This was kind of cool. It's a 7 minute re-enactment of a court deposition, wherein
The specific deposition, which dates back to 2010, involved the Recorders' Office refusing to hand out electronic documents, but instead telling people who wanted copies of records that they had to pay for them to be printed/photocopied at $2 per page.Apparently the Recorders' Office lost the case.
I really, really enjoy the idea of dramatic re-enactments of transcripts. I don't even care which transcripts. I just want to get my hands on some.
The other aspect that I enjoy about this, is thinking about that period of time wherein almost no one knew what a photocopier was to it becoming common place. This also came up today when an employee at OMAFRA, who is 50, recalled a time when a deputy minister refused to use e-mail, so no one else in the office did, and then eventually he sent out one mass e-mail, and it was a catalyst for regular electronic communication.
People still frequently hand-wrote messages and documents, or typed them on a type-writer, or typed them on a computer (which leading up to the e-mail became common place, but people only used them for specialised purposes) and then printed them out. The Internet and networked communication was still largely foreign. It makes sense. There had to be a before and an after. It's just impressive to consider. E-mail seems so fundamental to me.
I think I'm a bit disappointed by how much comes between me and core functions like e-mail, like text documents. Images, pretty window frames, fancy desktops, they're all very distracting. Blogger's compose window is nicer than a lot of editors, but it's still distracting. I still see the tab bar. I suppose I would enjoy maximal focus. That can be a side-project for me, I guess.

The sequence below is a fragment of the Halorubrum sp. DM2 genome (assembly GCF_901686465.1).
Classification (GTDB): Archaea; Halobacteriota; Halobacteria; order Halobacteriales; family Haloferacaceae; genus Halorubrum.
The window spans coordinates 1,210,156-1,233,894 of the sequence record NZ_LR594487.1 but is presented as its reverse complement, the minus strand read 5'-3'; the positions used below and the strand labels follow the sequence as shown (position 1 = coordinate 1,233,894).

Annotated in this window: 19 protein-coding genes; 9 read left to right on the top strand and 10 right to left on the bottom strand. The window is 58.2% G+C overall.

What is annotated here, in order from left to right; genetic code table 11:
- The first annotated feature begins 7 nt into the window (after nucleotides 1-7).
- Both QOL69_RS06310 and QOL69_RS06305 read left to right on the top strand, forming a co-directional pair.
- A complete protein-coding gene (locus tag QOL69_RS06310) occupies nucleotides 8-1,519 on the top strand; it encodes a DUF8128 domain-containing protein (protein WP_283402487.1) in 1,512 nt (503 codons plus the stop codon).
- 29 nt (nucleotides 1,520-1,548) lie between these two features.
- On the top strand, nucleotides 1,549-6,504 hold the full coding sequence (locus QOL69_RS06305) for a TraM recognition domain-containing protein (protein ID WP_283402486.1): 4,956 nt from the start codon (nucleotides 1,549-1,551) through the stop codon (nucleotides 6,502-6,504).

I was speaking with my friend Peter about the rate of change of technology, futurism, transhumanism, the singularity, etc. last night. The length of time a technology can rise up before being superseded by something better keeps getting shorter. I feel like the life as lived today will be closer to life as it was lived five generations ago than it will be to life lived five or even three generations from now. It's weird to think about how integral my mobile phone is to my daily life when even five years ago I was phoneless and adamantly against owning one. (My objections were their lousy design, inadequate functionality, and abusing service plans, all of which have been addressed thanks to smart phones and WIND Mobile.)
I really cherish e-mail as a technology. I'm sad when people communicate predominantly in a closed silo like Facebook, whose messaging platform is borders on unusable and fails to benefit from over 30 years of electronic messaging evolution.